Thursday, January 27, 2011
After Tiananmen, the Communist Party in China unveiled the Student Information System, whose nominal goals were to improve the quality of college and university teaching and increase student involvement in education. “In practice, however, the SIS's principal objective is to monitor and control teachers and students,” says a new CIA report highlighted by Steve Aftergood on his Secrecy blog at FAS.
Now SIS is expanding, says the report, which Aftergood obtained and which was drawn from open source materials and is unclassified. Initially the SIS was implemented only at universities that had played roles in the 1989 Tiananmen Square protests. In the last ten years it has expanded to provincial campuses, lower tier universities, technical schools and middle and high schools, the report claims.
The report lists a variety of organizations that all are part of the system (see below), and details some of its Orwellian elements. “Students have had their scholarships revoked and their academic records penalized because of information provided by student informants that is sometimes highly subjective, such as facial expressions,” says the report. The reports authors liken such denunciations to Orwell's “facecrimes” in his novel 1984.
After the jump, a list of what the report says are different versions of the system:
From the CIA report on SIS, via Steve Aftergood:
Many Names, Same Informant System (U)
Officials at China's colleges and universities have tailored the SIS to fit their own unique needs, and
over time the student informant system has been implemented under a variety of names, including:
• student teaching information system （学生教学信息员制度）
• system for teaching information staff （教学信息员制度）
• student information system （学生信息员制度）
• teaching quality control assistant system （教学质量信息员制度）
• student information coordinator system （学生信息员制度）
• system of teaching informants （教学信息员制度）
• student teaching messenger system (学生教学信息员制度）
• student teaching monitor system （学生教学督导信息员制度）(U//FOUO)
In Chinese, these various names of the Student Informant System are usually abbreviated as
xuesheng xinxi yuan zhidu (学生信息员制度). Student informants are called xuesheng xinxi yuan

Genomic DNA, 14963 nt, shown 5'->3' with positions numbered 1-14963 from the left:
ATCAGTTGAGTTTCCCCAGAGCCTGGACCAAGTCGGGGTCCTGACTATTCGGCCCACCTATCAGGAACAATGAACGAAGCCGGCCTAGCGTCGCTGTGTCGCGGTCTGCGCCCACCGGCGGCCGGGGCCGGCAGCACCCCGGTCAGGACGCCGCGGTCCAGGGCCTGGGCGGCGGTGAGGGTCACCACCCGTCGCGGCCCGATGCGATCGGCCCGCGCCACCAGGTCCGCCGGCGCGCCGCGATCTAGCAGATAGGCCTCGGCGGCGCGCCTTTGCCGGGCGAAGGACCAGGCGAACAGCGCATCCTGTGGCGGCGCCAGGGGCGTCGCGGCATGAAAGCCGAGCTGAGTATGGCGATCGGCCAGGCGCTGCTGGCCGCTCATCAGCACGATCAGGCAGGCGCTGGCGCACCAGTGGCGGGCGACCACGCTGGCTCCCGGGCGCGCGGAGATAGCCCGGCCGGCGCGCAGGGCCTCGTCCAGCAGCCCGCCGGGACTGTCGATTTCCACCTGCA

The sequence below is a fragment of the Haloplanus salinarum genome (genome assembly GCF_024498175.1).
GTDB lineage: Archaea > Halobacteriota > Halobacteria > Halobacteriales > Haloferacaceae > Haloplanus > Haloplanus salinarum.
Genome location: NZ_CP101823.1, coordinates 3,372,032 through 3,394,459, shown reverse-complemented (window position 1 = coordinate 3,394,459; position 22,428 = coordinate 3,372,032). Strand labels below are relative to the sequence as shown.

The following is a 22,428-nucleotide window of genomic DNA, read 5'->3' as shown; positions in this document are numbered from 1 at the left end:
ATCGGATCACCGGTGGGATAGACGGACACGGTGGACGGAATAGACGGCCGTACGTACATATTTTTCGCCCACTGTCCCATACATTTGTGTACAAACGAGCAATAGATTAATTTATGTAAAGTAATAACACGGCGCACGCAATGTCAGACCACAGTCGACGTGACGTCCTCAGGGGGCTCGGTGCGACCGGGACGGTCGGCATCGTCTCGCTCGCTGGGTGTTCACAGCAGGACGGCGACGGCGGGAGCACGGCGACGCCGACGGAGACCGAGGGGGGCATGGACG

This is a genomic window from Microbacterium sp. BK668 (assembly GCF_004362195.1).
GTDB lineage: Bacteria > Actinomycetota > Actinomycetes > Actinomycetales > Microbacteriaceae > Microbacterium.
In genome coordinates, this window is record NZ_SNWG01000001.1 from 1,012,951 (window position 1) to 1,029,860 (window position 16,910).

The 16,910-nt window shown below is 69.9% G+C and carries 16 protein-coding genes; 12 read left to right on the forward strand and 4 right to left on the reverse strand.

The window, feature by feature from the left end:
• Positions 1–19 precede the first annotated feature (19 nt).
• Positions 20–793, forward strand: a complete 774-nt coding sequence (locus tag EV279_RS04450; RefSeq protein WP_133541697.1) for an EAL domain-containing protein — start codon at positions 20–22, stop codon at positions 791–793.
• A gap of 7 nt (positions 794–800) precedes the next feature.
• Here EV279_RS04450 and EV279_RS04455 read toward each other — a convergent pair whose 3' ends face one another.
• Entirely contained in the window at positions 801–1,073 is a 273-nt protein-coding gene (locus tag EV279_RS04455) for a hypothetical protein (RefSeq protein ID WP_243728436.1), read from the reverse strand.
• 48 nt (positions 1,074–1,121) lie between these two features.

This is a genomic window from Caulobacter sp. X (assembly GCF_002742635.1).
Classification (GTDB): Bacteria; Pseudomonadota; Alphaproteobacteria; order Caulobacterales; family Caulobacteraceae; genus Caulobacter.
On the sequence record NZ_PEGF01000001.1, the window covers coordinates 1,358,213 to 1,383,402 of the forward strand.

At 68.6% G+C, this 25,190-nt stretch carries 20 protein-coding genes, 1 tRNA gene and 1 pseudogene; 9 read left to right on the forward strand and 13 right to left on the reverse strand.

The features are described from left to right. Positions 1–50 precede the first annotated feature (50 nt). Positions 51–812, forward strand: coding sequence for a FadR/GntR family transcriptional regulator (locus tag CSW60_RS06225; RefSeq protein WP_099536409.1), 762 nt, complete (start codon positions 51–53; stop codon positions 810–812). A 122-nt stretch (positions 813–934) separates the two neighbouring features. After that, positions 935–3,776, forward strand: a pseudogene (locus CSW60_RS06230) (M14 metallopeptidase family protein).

People Begin Living Without Electricity And Water In California - Squatters In Their Own Homes (Video)
Video: Candles, lanterns and 10-gallon water jugs
The author claims that 25% of the people in his area are squatting in their own property - presumably meaning they have stopped paying their mortgages but have yet to be evicted.
Click each photo for full effect...
George Osborne’s austerity Budget will push the UK back into recession unless the Government eases up on spending cuts, billionaire investor George Soros has warned.
The hedge fund manager, most famous in the UK for “breaking the Bank of England” by betting against the then-Tory government remaining in Europe’s Exchange Rate Mechanism in 1992, said Britain’s austerity measures risked killing off economic growth.
“I don’t think they can be implemented without pushing the economy into a recession,” he said at the World Economic Forum in Davos. “My expectation is that it will prove to be unsustainable.”
Mr Soros’s warning comes just one day after shock data from the Office for National Statistics showed the economy contracted by 0.5pc in the final three months of last year, raising fears of a double dip recession.
Concerns about UK growth were also voiced by Nouriel Roubini, professor of economics at New York University also know as Dr Doom. In an earlier session, he said: “Tail risks of outright double dip and outright deflation are lower than last year even if the data in the UK and peripheral eurozone economies seem to suggest that there are risks.”